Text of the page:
Hooray for “Team Darwin!”  And, as for my alert dog Rainie, I believe her preferred  reward for alerting me would be either pumpkin pie, or graham crackers with peanut-butter.

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Will work for  Cheerios (but I'd prefer a steak!)

Will work for
Cheerios
(but I’d prefer a steak!)

 

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Given as a gift

This YouTube video was made by one of Early Alert Canine’s newest teams as a Christmas gift to EAC’s head trainer.  Valerie does a wonderful job of explaining about life with Type 1 diabetes (T1D), as well as the role a diabetic alert dog, and the impact that one has on the life of the diabetic, family and community.

https://www.youtube.com/watch?v=OlHdzrZzfXI

Please, enjoy the show!

~Hilary and Rainie

 

Laura Consoles a Friend

IMG_2581When a service dog is first bought home, it is important that he interact only with his new partner and not be distracted by others.  This is primarily for bonding purposes, and so the dog learns who and what to focus on.

Even though I understand this rule because I am a service dog owner, it’s sometimes even hard for me not to ask if I can pet other service dogs because of my own love for dogs in general.  “No touching or distracting” is a ‘rule’ that all service dog owners must constantly reinforce with the public.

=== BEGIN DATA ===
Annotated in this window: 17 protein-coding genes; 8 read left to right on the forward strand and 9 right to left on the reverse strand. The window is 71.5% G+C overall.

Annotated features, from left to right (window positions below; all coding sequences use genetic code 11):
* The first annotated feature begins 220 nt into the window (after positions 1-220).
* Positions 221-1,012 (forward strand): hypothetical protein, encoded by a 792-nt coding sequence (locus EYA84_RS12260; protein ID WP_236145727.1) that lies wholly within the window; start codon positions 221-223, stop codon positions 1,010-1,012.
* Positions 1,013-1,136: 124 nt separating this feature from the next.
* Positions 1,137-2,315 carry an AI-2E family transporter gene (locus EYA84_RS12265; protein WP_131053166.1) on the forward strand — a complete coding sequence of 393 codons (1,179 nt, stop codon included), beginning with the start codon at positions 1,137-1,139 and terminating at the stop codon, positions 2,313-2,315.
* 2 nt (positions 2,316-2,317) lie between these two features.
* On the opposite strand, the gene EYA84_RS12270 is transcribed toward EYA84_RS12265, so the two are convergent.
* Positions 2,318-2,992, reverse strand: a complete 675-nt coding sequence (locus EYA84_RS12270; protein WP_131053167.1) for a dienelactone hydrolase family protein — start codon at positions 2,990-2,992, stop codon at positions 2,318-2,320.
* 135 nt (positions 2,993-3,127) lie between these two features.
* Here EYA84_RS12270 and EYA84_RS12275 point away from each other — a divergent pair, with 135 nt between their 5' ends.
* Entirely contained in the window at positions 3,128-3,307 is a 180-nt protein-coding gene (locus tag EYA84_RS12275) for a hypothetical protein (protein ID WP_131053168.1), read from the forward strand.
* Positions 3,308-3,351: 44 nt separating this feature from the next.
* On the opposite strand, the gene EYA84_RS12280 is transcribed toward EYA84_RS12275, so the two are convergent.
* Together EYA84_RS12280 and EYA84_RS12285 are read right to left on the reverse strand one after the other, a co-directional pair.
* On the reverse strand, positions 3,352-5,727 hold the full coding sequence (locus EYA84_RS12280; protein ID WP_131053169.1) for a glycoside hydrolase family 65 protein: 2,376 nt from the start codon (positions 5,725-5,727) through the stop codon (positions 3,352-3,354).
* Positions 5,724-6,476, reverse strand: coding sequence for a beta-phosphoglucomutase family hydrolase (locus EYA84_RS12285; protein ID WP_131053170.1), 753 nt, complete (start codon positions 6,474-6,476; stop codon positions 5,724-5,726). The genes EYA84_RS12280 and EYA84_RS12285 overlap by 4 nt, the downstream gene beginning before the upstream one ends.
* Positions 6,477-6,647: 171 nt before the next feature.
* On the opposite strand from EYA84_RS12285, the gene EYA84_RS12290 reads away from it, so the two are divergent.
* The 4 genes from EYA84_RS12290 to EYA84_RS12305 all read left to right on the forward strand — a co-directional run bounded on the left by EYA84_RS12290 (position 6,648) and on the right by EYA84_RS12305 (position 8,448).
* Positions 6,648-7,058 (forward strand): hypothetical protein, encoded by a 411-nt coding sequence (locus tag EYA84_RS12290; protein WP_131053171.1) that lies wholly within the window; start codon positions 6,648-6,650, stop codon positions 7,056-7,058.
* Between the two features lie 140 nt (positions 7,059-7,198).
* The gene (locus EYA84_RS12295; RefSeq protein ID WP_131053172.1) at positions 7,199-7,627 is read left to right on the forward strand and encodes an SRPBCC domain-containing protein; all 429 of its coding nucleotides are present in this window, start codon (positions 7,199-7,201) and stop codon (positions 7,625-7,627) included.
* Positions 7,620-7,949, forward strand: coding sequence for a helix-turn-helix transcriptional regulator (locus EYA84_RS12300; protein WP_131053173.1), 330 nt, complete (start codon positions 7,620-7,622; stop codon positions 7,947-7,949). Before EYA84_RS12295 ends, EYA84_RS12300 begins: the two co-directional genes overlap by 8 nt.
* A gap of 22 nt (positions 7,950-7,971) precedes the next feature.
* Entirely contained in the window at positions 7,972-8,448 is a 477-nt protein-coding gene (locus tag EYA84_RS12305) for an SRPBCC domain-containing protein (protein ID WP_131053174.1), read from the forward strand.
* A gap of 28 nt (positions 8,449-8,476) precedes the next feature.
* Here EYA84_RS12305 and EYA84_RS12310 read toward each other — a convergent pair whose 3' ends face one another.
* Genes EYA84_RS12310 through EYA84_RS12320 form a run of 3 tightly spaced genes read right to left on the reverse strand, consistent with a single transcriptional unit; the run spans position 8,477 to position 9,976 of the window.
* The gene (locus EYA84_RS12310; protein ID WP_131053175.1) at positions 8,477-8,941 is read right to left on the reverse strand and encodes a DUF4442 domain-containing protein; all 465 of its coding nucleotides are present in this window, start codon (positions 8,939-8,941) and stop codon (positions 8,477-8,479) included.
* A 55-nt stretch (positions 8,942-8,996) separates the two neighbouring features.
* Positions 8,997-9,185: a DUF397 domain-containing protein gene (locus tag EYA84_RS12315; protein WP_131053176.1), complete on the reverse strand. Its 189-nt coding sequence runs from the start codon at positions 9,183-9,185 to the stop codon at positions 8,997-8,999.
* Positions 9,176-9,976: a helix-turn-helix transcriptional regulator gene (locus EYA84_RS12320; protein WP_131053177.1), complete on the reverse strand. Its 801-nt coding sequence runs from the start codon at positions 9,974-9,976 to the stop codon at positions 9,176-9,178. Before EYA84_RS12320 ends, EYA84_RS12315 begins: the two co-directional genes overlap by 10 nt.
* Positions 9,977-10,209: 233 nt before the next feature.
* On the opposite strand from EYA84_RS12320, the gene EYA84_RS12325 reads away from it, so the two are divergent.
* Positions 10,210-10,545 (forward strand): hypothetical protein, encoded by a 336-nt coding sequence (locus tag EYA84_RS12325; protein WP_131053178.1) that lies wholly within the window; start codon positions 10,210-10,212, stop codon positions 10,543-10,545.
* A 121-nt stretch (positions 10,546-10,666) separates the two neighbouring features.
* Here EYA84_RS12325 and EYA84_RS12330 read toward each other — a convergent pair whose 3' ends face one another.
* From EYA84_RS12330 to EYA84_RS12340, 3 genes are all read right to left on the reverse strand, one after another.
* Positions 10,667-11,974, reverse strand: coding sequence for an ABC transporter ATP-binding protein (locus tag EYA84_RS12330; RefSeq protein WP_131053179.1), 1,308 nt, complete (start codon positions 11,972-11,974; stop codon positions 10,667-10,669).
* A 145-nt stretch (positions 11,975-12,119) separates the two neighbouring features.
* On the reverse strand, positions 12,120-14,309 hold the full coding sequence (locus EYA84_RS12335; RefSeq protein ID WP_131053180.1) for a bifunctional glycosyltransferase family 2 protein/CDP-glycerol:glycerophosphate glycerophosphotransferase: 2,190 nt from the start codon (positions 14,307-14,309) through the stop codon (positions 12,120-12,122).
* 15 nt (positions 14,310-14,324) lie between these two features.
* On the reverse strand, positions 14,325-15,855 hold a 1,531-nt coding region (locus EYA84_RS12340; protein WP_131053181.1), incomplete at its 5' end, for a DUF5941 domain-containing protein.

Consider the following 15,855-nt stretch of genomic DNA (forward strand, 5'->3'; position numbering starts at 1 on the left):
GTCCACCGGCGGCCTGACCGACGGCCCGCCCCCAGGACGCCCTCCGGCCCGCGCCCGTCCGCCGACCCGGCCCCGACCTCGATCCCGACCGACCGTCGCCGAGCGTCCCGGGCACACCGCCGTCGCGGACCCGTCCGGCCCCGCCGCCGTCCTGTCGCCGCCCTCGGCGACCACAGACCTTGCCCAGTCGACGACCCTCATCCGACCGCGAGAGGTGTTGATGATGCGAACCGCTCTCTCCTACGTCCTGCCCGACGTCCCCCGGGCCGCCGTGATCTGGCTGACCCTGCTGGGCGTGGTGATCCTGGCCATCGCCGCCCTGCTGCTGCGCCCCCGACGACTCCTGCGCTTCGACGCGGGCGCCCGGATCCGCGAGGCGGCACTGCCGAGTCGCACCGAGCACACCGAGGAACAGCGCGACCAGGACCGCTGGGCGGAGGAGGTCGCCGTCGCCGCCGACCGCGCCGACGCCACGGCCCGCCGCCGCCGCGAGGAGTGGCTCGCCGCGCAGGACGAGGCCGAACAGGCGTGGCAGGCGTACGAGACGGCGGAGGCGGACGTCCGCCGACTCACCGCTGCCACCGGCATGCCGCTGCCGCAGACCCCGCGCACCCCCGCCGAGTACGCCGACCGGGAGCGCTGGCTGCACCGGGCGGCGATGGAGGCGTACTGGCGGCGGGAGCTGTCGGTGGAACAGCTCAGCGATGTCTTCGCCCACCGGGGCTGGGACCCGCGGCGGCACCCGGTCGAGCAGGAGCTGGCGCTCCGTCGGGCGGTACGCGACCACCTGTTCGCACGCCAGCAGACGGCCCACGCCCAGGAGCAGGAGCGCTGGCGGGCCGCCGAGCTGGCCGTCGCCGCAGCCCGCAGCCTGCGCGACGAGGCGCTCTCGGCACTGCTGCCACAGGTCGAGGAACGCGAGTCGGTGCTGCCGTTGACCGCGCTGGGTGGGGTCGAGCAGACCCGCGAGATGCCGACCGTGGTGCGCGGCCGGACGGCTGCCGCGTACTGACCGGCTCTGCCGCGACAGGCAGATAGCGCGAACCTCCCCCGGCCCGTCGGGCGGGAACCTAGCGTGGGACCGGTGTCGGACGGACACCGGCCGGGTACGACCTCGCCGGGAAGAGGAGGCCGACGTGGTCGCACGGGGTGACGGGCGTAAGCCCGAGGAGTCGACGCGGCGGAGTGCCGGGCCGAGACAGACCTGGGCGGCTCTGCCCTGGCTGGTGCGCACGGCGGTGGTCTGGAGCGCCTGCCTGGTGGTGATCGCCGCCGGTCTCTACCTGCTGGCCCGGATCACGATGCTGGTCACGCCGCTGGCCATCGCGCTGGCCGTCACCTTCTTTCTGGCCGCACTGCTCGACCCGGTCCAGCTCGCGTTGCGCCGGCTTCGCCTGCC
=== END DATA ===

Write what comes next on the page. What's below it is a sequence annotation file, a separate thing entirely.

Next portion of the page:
Here is another story about Laura and Darwin (see my last post) and how she is helping teach others about these stipulations.

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(Written by Laura’s grandma)

…The trainers urge all of the clients not to let people pet Darwin because, especially in the early days of being home, he is learning to focus on Laura.

In public, such as a store or at yesterday’s soccer game, people have been understanding.  It’s harder, however, when people we like and who are passionate about animals want to pet him.  He is such a handsome dog, with an earnest expression and that shiny, silky coat, that people say they just want to hug him.  Yesterday (our friend), although completely getting the point, was telling Darwin that she was sad about not being able to hug him and that she was just going to break into the house sometime to give him a huge hug.